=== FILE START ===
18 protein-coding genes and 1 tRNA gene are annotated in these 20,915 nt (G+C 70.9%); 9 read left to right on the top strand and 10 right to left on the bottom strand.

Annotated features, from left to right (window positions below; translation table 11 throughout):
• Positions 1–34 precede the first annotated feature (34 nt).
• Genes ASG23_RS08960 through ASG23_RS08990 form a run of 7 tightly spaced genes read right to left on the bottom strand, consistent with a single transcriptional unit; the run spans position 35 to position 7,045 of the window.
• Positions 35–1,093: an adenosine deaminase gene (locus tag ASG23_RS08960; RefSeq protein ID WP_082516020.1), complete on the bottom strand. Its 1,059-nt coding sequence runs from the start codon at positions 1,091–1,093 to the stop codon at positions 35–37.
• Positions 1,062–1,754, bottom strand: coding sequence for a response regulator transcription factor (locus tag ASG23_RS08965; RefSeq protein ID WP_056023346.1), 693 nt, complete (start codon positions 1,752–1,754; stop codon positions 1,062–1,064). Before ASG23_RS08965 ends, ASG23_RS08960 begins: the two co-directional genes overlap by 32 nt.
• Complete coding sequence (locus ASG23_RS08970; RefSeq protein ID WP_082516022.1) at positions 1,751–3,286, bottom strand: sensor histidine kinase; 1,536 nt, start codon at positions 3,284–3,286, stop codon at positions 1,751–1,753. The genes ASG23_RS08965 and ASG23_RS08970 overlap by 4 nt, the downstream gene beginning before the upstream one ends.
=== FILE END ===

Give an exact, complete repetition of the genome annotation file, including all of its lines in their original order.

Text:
18 protein-coding genes and 1 tRNA gene are annotated in these 20,915 nt (G+C 70.9%); 9 read left to right on the top strand and 10 right to left on the bottom strand.

Annotated features, from left to right (window positions below; translation table 11 throughout):
• Positions 1–34 precede the first annotated feature (34 nt).
• Genes ASG23_RS08960 through ASG23_RS08990 form a run of 7 tightly spaced genes read right to left on the bottom strand, consistent with a single transcriptional unit; the run spans position 35 to position 7,045 of the window.
• Positions 35–1,093: an adenosine deaminase gene (locus tag ASG23_RS08960; RefSeq protein ID WP_082516020.1), complete on the bottom strand. Its 1,059-nt coding sequence runs from the start codon at positions 1,091–1,093 to the stop codon at positions 35–37.
• Positions 1,062–1,754, bottom strand: coding sequence for a response regulator transcription factor (locus tag ASG23_RS08965; RefSeq protein ID WP_056023346.1), 693 nt, complete (start codon positions 1,752–1,754; stop codon positions 1,062–1,064). Before ASG23_RS08965 ends, ASG23_RS08960 begins: the two co-directional genes overlap by 32 nt.
• Complete coding sequence (locus ASG23_RS08970; RefSeq protein ID WP_082516022.1) at positions 1,751–3,286, bottom strand: sensor histidine kinase; 1,536 nt, start codon at positions 3,284–3,286, stop codon at positions 1,751–1,753. The genes ASG23_RS08965 and ASG23_RS08970 overlap by 4 nt, the downstream gene beginning before the upstream one ends.